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Development

Embracing clarity and structure: adopting the C4 model for software architecture diagrams

Carl Lapierre
Carl Lapierre
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In the ever-evolving landscape of software development, our Software Design and Quality Team (SDQT) at Osedea is continuously seeking ways to refine our development workflows. Each month, we gather to engage in deep discussions about the latest and emerging trends in technology. From delving into modern trade-off analyses in distributed architectures to keeping updated with new tools and frameworks, we strive to maintain agility in our software development life cycle. This article explores the advantages of the C4 model in technical communication, highlighting its descriptive approach, use of contrasting colors, and ability to streamline the documentation process. Additionally, it offers practical tips for getting started with the C4 model and underscores its transformative impact on presenting technical aspects of projects to clients.

A few months ago, we introduced the C4 model by Simon Brown into our discussions. After experimenting with the model on various occasions, we quickly realized that this model should become a standard in our approach to creating architectural diagrams. The transition from our traditional methods to this new approach wasn't just a change in technique, but a significant shift in how we perceive and communicate complex system designs.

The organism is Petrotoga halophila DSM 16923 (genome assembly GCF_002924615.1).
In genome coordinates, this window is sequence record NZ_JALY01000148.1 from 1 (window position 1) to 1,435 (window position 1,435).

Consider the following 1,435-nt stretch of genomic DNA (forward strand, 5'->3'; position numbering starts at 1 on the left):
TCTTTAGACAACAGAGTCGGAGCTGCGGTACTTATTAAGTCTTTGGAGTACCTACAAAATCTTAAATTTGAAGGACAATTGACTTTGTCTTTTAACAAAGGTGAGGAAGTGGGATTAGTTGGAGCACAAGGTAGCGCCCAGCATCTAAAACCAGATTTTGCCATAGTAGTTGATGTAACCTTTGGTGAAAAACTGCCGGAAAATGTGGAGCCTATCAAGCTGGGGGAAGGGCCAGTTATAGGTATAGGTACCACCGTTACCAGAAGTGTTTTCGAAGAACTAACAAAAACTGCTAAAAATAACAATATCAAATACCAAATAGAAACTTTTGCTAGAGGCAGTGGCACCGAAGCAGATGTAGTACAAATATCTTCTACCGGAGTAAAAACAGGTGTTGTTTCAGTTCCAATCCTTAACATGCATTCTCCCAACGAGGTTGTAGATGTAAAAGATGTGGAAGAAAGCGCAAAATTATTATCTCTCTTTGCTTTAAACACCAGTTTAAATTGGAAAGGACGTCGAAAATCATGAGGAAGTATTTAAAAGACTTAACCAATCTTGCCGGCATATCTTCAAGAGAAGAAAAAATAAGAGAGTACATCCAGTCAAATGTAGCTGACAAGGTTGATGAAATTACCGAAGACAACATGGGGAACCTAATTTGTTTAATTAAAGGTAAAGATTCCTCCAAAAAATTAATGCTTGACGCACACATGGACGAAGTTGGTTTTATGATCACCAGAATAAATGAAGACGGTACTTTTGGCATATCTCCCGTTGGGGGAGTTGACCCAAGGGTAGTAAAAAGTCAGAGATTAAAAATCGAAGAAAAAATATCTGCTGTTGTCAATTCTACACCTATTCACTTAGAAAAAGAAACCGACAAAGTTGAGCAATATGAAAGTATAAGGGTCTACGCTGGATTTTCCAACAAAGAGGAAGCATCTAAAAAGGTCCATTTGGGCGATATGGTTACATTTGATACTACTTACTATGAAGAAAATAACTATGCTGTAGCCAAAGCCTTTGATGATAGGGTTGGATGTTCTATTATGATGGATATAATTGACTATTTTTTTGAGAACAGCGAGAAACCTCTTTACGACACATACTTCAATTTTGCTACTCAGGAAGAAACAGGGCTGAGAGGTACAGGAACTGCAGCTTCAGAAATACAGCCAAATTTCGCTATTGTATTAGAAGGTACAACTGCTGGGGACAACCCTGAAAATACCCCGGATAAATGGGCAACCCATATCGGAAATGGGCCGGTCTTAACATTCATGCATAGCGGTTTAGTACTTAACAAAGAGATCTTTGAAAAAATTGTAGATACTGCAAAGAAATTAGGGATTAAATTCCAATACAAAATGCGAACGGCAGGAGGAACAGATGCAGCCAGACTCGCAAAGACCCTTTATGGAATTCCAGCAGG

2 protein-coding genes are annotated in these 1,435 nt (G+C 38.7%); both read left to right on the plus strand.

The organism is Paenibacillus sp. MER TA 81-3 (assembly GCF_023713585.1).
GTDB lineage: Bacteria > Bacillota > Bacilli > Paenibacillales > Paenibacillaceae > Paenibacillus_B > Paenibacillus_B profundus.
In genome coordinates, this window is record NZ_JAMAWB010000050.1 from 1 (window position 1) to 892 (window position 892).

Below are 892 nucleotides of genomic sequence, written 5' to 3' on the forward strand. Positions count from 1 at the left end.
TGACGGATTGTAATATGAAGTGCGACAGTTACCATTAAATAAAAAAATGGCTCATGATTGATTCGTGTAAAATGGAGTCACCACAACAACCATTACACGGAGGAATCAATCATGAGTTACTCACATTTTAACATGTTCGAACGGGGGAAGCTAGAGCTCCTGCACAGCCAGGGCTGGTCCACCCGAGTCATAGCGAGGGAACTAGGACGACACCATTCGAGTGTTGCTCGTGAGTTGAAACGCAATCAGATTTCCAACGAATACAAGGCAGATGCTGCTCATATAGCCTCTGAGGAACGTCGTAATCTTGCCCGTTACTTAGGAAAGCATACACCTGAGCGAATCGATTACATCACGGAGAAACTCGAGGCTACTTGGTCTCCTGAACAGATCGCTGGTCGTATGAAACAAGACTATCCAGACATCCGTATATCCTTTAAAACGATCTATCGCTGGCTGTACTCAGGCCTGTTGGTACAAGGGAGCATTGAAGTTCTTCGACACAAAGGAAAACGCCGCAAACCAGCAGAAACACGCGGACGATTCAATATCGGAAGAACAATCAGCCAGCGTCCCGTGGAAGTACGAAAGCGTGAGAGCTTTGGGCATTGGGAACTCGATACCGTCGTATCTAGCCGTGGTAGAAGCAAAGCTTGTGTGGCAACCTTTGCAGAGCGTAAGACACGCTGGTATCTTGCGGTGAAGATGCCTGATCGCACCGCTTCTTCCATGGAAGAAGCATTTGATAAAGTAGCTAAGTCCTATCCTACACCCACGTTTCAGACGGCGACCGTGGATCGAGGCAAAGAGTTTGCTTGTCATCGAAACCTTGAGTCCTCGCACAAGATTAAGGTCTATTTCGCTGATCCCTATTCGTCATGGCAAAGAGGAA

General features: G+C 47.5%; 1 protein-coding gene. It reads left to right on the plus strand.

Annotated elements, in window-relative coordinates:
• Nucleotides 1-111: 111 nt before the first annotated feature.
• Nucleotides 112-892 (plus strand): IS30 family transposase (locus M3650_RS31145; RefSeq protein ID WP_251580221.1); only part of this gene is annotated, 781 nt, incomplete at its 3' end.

What is the C4 model?

The C4 model, based on the 4+1 architectural view model, can be compared to a multi-layered map for software architecture. It allows us to view a system at various levels of abstraction, similar to how you might navigate Google Maps - from an aerial view of the world down to individual streets and buildings. In C4, each “C” represents a different type of model at a different level of detail. These different levels are known as context, containers, components, and code:

       

c4 model 1

   

       

c4 model 2

   

       

c4 model 3

   

       

c4 model 4

   

Context: This is the highest level of the model, providing a big-picture view of the system. It shows how the software system interacts with its users and other systems. This is essential for understanding the system's boundaries and its relationships with external entities. This level is meant to be suitable for all stakeholders including non-technical users.

       

c4 model 5

   

Containers: At this level, the focus shifts to the applications and data stores (like databases, file systems, etc.) that comprise the system. It illustrates how these containers interact with each other and the responsibilities they have within the system. This level is crucial for understanding the high-level technology choices and how the system is structured.

       

c4 model 6

   

Components: This level breaks down the containers into their constituent components, detailing the responsibilities of these components and how they interact with one another. It's useful for developers and others involved in the build and design process, as it provides a more detailed view of the system's architecture.

       

c4 model 7

   

Code: The most granular level, focusing on the individual classes and interfaces that make up the components. This level is particularly relevant for developers who need to understand the internal structure and design of the various components in detail. Most IDE’s have tooling available to generate these diagrams.